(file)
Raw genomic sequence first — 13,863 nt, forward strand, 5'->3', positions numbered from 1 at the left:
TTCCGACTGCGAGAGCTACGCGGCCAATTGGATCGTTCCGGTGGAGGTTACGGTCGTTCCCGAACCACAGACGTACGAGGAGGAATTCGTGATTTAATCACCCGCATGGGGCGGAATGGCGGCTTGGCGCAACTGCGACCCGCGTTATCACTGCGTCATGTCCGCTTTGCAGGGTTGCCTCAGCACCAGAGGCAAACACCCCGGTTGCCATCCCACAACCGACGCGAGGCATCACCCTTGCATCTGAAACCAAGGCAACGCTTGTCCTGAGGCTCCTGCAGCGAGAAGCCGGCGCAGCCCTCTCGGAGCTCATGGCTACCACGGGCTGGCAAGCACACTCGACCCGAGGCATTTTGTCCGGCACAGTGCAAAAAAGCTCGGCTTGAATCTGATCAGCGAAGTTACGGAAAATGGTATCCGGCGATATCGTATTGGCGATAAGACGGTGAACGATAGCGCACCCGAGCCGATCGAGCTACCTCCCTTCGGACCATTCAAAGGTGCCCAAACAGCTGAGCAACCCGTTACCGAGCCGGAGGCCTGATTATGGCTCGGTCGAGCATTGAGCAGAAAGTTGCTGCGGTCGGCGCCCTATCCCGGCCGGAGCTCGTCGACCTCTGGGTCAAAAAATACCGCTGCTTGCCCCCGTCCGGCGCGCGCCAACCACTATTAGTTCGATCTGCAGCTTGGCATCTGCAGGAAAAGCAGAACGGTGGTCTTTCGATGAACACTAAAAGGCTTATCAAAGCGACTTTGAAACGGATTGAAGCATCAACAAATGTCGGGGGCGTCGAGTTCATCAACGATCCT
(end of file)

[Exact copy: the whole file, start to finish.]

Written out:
Raw genomic sequence first — 13,863 nt, forward strand, 5'->3', positions numbered from 1 at the left:
TTCCGACTGCGAGAGCTACGCGGCCAATTGGATCGTTCCGGTGGAGGTTACGGTCGTTCCCGAACCACAGACGTACGAGGAGGAATTCGTGATTTAATCACCCGCATGGGGCGGAATGGCGGCTTGGCGCAACTGCGACCCGCGTTATCACTGCGTCATGTCCGCTTTGCAGGGTTGCCTCAGCACCAGAGGCAAACACCCCGGTTGCCATCCCACAACCGACGCGAGGCATCACCCTTGCATCTGAAACCAAGGCAACGCTTGTCCTGAGGCTCCTGCAGCGAGAAGCCGGCGCAGCCCTCTCGGAGCTCATGGCTACCACGGGCTGGCAAGCACACTCGACCCGAGGCATTTTGTCCGGCACAGTGCAAAAAAGCTCGGCTTGAATCTGATCAGCGAAGTTACGGAAAATGGTATCCGGCGATATCGTATTGGCGATAAGACGGTGAACGATAGCGCACCCGAGCCGATCGAGCTACCTCCCTTCGGACCATTCAAAGGTGCCCAAACAGCTGAGCAACCCGTTACCGAGCCGGAGGCCTGATTATGGCTCGGTCGAGCATTGAGCAGAAAGTTGCTGCGGTCGGCGCCCTATCCCGGCCGGAGCTCGTCGACCTCTGGGTCAAAAAATACCGCTGCTTGCCCCCGTCCGGCGCGCGCCAACCACTATTAGTTCGATCTGCAGCTTGGCATCTGCAGGAAAAGCAGAACGGTGGTCTTTCGATGAACACTAAAAGGCTTATCAAAGCGACTTTGAAACGGATTGAAGCATCAACAAATGTCGGGGGCGTCGAGTTCATCAACGATCCT